It seems like every generation in baseball has a phenomenon all their own. Something that takes the game by storm and regardless of who your team is that you root for and want to be part of it. Things that come to mind are Roger Maris in 1961, McGwire and Sosa in 1998 and even the Bash Brothers in the 80’s. But the 1970’s were a unique decade. We have seen in the past from some of the other books we reviewed like Stars and Strikes by Dan Epstein, how the 70’s were a decade of change both on a social level and on the ball field. The 70’s can lay claim to a few different memorable events, but one stands out above the rest. Mark Fidrych of the Detroit Tigers was about to take the baseball world by storm, and they didn’t even see it coming.
Mark Fidrych was the product of a small Massachusetts town, coming from a modest background. Never groomed to be a star athlete, he just played because he wanted to do so. But Mark Fidrych’s antics on the pitching mound, a big head of unmanageable hair and blazing fastball made him the talk of the country in 1976. Nicknamed The Bird due to his resemblance to Big Bird from Sesame Street, Fidrych had brief but magical career that to this day makes fans wonder what could have been.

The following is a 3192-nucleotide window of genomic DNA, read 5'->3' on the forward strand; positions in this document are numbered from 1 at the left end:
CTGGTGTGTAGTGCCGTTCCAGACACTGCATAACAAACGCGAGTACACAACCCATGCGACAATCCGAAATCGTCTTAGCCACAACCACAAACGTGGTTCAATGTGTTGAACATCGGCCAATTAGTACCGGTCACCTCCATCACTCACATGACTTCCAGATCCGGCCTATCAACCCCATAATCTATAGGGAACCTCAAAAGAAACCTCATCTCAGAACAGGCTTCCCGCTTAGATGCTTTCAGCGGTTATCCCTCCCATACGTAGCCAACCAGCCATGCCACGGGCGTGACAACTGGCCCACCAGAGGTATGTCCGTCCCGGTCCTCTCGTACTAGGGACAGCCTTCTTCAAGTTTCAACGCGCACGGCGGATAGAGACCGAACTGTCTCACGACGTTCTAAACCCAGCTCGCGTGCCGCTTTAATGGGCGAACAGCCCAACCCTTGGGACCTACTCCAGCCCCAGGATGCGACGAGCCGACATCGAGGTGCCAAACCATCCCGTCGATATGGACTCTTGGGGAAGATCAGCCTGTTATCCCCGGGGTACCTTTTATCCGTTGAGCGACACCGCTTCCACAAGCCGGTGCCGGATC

Doug Wilson has written a book that explores the man behind the legend. Everyone is familiar with all the on-field antics that were part of Fidrych’s quirky personality, but unless you lived in Detroit at the time, you may have not been all that familiar with the real Mark. Wilson’s book gives a nice, detailed look at the man himself. From his roots in Massachusetts, through the minor leagues, his gig as “The Bird” and finally life after baseball, it paints a very detailed picture of what a nice guy he was. You always hear old players saying that they played for the love of the game, but I actually believe it with this one. He just seemed to have fun with everything he did and baseball was no exception. Many of the first hand accounts of Mark are taken from interviews with friends and family so they are really nice remembrances of a man who was taken from this world too soon.
Of course, what baseball book would be complete without taking a look at the on field activities of The Bird. You see his minor and major league career, his attempts at rehabbing his bad arm and finally his life after baseball. Most times the reporting on Mark Fidrych does not get beyond the on-field antics. It was nice to see someone finally put something together that showed the complete picture.
All baseball fans should like this one. If you were around during that magical summer that he took the game by storm, it will be fun re-living it. If The Bird was before your time, it will be another fun ride seeing what made the 70’s so groovy.
You can get this book from the nice folks at Thomas Dunne Books